Distressed Securities – Definition

Cite this article as:"Distressed Securities – Definition," in The Business Professor, updated March 2, 2020, last accessed August 11, 2020, https://thebusinessprofessor.com/lesson/distressed-securities-definition/.

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Distressed Securities Definition

Distressed securities are securities or financial instruments of a company that is under intense price or financial pressure because the company is undergoing bankruptcy. Distressed securities are also securities under operational distress or default and are unable to meet the purpose for which they were issued.

These securities are peculiar to companies undergoing financial hardships or distress. When an issuing company is unable to meet its obligations and is at the risk of bankruptcy, it has distressed securities.

A Little More on What is a Distressed Security

Distressed securities experience a reduction in their intrinsic value and are traded at substantial discounts. These securities are often regarded as those below the investment grade and have a significant amount of risks. Examples of securities that can be distressed include common and preferred shares, corporate bonds, bank debt, trade claims, and others.

Despite the dark sides of distressed securities, they are sometimes juicy and attractive to investors because have the potential for high returns. Investors who are willing to accept the risks of distressed securities purchase them. Issuing companies make distressed securities not look as bad as people think. Investors who purchase these securities expect a significant return.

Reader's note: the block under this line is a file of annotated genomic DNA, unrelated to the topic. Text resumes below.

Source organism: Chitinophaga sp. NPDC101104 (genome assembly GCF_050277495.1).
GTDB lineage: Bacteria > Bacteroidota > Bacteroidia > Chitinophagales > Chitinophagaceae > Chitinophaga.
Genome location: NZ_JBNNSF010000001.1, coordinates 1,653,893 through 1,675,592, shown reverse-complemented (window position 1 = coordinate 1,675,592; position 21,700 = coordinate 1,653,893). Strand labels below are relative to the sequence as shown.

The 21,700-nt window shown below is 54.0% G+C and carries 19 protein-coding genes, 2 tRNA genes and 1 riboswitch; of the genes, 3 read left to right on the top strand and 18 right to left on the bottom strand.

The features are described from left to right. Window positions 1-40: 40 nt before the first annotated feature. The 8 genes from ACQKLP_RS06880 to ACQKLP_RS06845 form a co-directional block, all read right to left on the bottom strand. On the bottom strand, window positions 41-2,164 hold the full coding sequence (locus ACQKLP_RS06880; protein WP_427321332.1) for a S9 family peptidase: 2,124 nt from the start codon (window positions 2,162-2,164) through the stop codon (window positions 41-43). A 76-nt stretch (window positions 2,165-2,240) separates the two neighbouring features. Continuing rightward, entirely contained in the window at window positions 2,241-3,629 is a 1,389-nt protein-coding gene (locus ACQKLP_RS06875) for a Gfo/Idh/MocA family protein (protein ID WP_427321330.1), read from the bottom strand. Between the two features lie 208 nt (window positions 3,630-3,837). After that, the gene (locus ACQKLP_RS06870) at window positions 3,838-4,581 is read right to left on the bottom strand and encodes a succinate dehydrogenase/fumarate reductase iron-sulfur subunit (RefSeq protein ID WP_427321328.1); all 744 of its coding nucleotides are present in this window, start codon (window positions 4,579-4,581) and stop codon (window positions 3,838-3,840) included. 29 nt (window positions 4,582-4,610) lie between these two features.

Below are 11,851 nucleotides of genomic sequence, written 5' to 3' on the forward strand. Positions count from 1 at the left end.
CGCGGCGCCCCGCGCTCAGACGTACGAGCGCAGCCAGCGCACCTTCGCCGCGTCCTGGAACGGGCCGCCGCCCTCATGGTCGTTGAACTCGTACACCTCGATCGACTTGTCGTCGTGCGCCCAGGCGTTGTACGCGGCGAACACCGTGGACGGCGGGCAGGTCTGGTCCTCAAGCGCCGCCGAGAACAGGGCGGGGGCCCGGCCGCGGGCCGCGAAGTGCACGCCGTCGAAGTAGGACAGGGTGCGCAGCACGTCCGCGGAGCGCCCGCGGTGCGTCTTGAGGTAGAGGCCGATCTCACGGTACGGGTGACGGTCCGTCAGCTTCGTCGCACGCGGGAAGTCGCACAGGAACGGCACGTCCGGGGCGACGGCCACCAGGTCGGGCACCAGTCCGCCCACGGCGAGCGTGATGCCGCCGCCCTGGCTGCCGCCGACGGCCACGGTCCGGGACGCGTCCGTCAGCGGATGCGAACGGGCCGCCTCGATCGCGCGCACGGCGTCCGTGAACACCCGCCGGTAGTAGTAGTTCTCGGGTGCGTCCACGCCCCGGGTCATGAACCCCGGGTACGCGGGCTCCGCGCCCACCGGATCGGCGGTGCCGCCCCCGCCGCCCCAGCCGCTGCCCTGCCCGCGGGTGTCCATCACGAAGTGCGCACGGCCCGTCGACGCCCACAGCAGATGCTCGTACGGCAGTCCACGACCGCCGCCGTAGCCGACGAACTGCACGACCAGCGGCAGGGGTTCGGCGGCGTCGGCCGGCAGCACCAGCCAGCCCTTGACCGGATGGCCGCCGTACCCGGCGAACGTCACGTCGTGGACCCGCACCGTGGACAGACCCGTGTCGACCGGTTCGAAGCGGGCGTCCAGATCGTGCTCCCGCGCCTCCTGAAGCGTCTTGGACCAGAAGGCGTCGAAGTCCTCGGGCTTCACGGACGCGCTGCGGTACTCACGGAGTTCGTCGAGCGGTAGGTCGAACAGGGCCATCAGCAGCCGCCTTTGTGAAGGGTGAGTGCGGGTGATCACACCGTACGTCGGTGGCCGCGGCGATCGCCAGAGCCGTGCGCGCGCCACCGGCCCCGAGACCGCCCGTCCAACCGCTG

What Happens to Distressed Securities in Bankruptcy Cases?

Usually, distressed securities are issued by companies going into bankruptcy or under intense financial pressure. In most cases, such companies eventually file for Chapter 7 or Chapter 11 of the bankruptcy code. Investors are generally advised to consider investing in such securities given that they become worthless due to bankruptcy. Investing in distressed securities entails a high level of risk and investors are warned against such.

In some, cases, investors purchase distressed securities despite knowing that a company is going into bankruptcy. This is when the foresee that once the company is liquidated, there will be enough money to settle all the securities held by investors.

When Are Securities Considered Distressed?

Generally, securities such as corporate bonds, common and preferred shares, bank debt, and trade claims are Distressed when the company issuing them is under intense financial pressure and is unable to meet its obligations. Distressed securities are common with companies that are going into bankruptcy or insolvent. A typical distressed security has a below credit rating or CCC assigned to it by rating agencies. This is due to the fact that these securities have high risks and have suffered a significant reduction in their intrinsic value.

Reference for “Distressed Securities”

https://en.wikipedia.org/wiki/Distressed_securities

https://www.investopedia.com › Managing Wealth › High Net Worth Strategy

https://www.barclayhedge.com/hedge-fund-strategy-distressed-securities/

www.eurekahedge.com/Research/News/1402/03dec_archive_distressed_securities

https://study.com/academy/lesson/distressed-securities-definition-use.html

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